• Share
  • Email
  • Embed
  • Like
  • Save
  • Private Content
Distributed Parallel Process Particle Swarm Optimization on Fixed Charge Network Flow Problems
 

Distributed Parallel Process Particle Swarm Optimization on Fixed Charge Network Flow Problems

on

  • 1,300 views

We are developing a parallel process particle swarm optimization (PSO) on an HTML5 based dynamically distributed system and assess its performance as applied to the multicommodity fixed charge (MCFC) ...

We are developing a parallel process particle swarm optimization (PSO) on an HTML5 based dynamically distributed system and assess its performance as applied to the multicommodity fixed charge (MCFC) network flow problem. The MCFC problem is motivated by a real-world cash management problem faced by large national banks and is NP-hard. We compare the performance of a serial and distributed parallel process PSO implementation and empirically evaluate the optimality gap for multiple instances.

We are currently in the process of converting JaHOVA OS into a high performance multithreaded game and simulation engine (GEn3CIS). One feature of GEn3CIS is its ability to distribute processing across any internet enabled device with a modern browser. Essentially this allows a user to take their phone, tablet, PC/Mac, etc and utilize there combined computing power to solve any complex simulation, learning, and/or optimization problem.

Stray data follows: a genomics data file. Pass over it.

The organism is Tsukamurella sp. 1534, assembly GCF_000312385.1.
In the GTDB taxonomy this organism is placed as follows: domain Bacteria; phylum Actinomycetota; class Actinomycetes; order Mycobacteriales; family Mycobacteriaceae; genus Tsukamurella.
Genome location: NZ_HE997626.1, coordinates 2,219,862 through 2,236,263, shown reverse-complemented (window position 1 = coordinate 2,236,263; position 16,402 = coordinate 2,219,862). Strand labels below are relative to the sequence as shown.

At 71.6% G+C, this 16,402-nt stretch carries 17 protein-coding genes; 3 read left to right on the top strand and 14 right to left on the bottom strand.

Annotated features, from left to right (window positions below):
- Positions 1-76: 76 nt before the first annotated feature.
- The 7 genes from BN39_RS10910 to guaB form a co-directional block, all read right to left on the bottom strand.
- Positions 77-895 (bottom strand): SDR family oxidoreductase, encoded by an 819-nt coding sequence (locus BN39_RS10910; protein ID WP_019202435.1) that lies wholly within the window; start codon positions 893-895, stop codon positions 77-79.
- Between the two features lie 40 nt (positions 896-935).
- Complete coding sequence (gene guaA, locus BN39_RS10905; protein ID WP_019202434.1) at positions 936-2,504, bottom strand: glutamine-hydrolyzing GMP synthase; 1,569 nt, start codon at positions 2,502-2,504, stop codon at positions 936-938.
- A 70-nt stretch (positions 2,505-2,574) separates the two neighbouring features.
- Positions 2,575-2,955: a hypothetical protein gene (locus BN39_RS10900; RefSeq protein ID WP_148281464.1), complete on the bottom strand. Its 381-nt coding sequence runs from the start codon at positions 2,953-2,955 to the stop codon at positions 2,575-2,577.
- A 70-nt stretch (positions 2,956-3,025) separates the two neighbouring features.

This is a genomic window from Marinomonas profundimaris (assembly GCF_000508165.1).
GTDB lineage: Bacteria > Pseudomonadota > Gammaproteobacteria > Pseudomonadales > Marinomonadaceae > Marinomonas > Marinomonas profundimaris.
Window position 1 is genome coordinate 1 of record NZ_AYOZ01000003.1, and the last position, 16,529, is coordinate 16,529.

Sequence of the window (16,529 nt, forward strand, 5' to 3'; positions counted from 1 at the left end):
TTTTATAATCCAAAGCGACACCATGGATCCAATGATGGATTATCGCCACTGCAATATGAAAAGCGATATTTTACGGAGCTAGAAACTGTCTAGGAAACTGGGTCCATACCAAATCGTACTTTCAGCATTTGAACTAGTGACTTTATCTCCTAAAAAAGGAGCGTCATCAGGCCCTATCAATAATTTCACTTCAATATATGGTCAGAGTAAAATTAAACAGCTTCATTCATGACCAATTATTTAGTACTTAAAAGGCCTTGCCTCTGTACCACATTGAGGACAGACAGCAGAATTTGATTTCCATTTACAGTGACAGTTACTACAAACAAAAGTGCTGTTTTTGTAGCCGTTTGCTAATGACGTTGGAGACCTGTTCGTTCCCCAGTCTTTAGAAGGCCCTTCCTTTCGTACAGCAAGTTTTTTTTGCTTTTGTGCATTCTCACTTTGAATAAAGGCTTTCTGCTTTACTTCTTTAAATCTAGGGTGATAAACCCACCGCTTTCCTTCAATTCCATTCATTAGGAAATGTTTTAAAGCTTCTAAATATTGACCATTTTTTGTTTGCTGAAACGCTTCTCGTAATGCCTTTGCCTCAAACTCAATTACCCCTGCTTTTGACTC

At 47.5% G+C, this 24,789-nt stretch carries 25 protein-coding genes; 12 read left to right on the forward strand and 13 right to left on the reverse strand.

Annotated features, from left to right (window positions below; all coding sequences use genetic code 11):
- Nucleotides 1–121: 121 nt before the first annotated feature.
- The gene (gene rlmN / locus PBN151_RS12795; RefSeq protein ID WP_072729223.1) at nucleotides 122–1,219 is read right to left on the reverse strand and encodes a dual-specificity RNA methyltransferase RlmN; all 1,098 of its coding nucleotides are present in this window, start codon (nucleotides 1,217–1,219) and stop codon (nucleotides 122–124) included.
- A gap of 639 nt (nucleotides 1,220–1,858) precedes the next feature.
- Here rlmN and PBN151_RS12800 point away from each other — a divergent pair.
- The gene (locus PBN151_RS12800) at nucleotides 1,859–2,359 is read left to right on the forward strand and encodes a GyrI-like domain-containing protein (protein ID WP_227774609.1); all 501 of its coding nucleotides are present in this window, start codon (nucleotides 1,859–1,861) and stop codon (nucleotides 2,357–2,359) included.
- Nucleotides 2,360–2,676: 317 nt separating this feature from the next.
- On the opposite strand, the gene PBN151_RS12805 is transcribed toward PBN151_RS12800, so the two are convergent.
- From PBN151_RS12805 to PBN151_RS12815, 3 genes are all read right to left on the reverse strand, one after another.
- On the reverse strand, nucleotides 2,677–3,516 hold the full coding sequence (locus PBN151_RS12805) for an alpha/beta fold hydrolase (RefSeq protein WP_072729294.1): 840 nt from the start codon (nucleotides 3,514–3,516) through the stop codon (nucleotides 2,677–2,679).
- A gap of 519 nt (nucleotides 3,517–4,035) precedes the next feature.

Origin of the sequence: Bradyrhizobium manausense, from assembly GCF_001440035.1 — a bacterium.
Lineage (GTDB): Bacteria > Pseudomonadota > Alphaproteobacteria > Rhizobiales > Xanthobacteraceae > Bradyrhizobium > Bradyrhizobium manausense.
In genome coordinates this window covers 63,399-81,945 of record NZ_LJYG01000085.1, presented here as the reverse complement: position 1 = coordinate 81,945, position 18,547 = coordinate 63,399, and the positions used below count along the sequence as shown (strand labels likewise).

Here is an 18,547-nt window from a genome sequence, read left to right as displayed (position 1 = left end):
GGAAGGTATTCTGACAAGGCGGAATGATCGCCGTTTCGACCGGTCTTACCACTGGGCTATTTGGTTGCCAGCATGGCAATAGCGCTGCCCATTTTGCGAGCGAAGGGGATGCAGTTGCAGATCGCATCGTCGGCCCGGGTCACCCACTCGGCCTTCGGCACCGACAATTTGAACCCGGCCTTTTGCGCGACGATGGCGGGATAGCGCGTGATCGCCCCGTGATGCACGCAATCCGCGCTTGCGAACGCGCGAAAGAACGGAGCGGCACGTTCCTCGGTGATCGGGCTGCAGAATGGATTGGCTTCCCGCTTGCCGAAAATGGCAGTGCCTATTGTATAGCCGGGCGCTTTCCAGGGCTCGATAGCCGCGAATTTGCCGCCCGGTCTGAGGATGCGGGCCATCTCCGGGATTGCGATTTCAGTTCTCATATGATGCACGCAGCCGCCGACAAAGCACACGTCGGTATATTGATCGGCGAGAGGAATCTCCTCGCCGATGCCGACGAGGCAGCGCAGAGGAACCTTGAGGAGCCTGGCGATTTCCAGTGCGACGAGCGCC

Statistics

Views

Total Views
1,300
Views on SlideShare
1,269
Embed Views
31

Actions

Likes
2
Downloads
6
Comments
0

1 Embed 31

https://twitter.com 31

Accessibility

Categories

Upload Details

Uploaded via as Adobe PDF

Usage Rights

© All Rights Reserved

Report content

Flagged as inappropriate Flag as inappropriate
Flag as inappropriate

Select your reason for flagging this presentation as inappropriate.

Cancel
  • Full Name Full Name Comment goes here.
    Are you sure you want to
    Your message goes here
    Processing…
Post Comment
Edit your comment

    Distributed Parallel Process Particle Swarm Optimization on Fixed Charge Network Flow Problems Distributed Parallel Process Particle Swarm Optimization on Fixed Charge Network Flow Problems Presentation Transcript